To begin at the beginning, Schmitt started writing far sooner than you might expect: four of her verse plays were staged when she was only in elementary school. This immediate output, from a young girl born in 1909, was only a prelude to the rich writing she would produce. A college-age Schmitt published “Progeny” in Poetry Magazine in 1929. 1942 received her first novel, The Gates of Aulis, followed closely by King David in 1944. The Literary Guild honored this novel with an award, doing the same for Confessors of the Name in 1952. No life events seemed to slow the stream of her writing. Not when she took an her assistant editor position with Scholastic Magazine and spent ten years in New York City, her longest stint away from Pittsburgh. Not when she began teaching at Carnegie Tech (later Carnegie Mellon). Not even when her mental health deteriorated in the 1960s; her poetry collection, Sonnets to an Analyst, was created during this time and published posthumously. Her writing survived every hurdle as she herself did, and grew alongside her.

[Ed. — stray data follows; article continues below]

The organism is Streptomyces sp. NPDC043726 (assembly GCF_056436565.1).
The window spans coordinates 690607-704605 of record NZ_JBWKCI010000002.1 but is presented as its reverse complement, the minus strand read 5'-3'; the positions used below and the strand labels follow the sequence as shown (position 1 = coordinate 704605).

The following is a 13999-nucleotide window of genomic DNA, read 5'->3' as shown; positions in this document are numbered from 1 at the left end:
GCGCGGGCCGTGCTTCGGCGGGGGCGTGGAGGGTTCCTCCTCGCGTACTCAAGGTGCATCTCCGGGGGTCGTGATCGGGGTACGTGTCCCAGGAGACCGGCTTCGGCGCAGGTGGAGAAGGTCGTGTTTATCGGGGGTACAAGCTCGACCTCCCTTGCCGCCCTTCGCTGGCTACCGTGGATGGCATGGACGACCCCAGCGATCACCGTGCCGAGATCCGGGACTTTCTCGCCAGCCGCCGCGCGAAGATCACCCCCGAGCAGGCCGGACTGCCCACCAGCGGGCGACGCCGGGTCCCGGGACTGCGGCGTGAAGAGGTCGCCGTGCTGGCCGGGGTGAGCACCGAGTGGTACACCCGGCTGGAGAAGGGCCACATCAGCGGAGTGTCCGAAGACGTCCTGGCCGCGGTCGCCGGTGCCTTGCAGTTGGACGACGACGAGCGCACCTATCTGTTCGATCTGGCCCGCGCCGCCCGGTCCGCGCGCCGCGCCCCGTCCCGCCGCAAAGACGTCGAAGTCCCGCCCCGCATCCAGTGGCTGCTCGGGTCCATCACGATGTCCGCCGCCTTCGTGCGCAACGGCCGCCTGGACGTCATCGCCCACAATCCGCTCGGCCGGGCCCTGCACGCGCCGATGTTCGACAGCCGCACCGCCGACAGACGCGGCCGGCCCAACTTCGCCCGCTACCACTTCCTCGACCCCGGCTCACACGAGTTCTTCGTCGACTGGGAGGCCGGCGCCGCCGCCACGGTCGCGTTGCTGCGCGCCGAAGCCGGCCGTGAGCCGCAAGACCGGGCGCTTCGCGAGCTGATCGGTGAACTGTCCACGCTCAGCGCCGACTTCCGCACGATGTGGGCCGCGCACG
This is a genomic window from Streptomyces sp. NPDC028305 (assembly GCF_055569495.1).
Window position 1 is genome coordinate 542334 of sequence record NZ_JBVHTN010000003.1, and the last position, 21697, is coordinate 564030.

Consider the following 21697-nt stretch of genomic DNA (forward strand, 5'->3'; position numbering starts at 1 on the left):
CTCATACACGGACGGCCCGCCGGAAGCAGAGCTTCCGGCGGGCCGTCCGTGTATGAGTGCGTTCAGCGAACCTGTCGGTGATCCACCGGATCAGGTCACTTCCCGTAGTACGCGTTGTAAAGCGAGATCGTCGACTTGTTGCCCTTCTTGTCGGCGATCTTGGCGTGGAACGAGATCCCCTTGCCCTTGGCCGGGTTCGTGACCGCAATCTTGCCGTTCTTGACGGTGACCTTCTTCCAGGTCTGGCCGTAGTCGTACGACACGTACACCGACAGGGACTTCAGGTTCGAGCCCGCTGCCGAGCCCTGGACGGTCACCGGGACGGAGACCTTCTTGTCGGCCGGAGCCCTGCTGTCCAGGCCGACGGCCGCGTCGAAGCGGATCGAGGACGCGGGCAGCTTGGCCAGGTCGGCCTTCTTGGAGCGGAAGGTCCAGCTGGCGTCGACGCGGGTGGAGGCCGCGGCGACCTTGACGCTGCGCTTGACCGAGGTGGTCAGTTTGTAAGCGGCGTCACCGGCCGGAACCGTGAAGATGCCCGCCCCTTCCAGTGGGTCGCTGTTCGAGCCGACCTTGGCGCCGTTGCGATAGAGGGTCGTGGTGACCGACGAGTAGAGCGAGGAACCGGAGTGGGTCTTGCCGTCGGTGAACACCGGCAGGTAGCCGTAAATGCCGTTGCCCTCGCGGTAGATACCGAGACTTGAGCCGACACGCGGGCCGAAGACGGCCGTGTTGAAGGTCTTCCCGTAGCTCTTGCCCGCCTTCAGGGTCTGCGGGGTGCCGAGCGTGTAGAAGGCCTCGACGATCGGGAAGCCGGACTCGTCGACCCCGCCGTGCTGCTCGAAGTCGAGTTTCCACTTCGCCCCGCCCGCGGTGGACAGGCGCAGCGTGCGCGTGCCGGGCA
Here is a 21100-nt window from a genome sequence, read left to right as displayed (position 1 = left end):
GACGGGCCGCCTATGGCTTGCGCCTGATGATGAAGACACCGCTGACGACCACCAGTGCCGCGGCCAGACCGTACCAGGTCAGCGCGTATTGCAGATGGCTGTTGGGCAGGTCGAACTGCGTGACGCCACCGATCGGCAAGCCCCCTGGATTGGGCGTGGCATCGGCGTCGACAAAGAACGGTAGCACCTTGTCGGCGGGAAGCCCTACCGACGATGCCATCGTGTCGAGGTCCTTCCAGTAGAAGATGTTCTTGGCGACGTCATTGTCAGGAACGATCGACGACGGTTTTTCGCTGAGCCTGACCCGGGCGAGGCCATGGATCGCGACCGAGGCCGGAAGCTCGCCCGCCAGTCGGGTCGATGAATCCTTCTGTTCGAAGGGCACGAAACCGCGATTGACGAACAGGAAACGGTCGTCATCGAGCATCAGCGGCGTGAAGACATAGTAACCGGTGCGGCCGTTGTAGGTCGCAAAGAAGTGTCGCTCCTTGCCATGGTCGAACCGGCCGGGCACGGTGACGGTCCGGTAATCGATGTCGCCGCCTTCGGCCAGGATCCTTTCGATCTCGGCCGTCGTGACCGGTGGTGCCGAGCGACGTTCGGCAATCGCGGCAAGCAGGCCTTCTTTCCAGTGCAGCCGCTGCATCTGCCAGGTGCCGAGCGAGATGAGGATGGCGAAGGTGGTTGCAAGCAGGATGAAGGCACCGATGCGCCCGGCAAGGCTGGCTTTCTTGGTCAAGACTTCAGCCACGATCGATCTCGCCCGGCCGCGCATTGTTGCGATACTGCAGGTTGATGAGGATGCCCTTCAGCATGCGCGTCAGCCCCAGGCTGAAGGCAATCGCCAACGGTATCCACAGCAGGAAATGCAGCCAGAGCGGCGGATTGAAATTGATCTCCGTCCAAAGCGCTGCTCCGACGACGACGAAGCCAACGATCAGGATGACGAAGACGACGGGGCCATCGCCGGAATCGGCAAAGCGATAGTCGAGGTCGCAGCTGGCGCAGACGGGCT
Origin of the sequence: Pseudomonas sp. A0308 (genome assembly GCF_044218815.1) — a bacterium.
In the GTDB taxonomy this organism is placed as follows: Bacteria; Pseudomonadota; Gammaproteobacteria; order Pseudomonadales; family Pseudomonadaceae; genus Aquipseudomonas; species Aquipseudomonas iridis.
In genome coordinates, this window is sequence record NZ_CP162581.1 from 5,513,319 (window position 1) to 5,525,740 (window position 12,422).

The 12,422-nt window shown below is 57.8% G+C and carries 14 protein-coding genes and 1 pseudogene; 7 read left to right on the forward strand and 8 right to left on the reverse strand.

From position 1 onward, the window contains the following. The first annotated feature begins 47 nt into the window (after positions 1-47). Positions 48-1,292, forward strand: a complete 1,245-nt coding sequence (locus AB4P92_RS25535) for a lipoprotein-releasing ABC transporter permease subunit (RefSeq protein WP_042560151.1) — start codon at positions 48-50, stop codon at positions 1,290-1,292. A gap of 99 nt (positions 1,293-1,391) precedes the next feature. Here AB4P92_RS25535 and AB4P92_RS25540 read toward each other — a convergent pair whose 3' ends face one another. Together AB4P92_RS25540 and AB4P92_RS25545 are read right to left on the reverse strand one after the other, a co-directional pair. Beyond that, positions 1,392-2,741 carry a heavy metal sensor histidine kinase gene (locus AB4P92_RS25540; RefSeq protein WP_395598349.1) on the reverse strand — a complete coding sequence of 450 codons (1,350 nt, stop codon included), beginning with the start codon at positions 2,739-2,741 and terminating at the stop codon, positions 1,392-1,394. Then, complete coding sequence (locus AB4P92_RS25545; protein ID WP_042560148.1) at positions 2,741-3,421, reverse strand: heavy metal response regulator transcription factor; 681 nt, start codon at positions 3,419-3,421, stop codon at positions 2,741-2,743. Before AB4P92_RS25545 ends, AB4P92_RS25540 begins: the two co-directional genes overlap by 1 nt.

We had never heard of her, never thought of hearing of her before, even as we considered the graduate program which Gladys Schmitt first made possible when she fostered a creative haven at a technological school. We should have.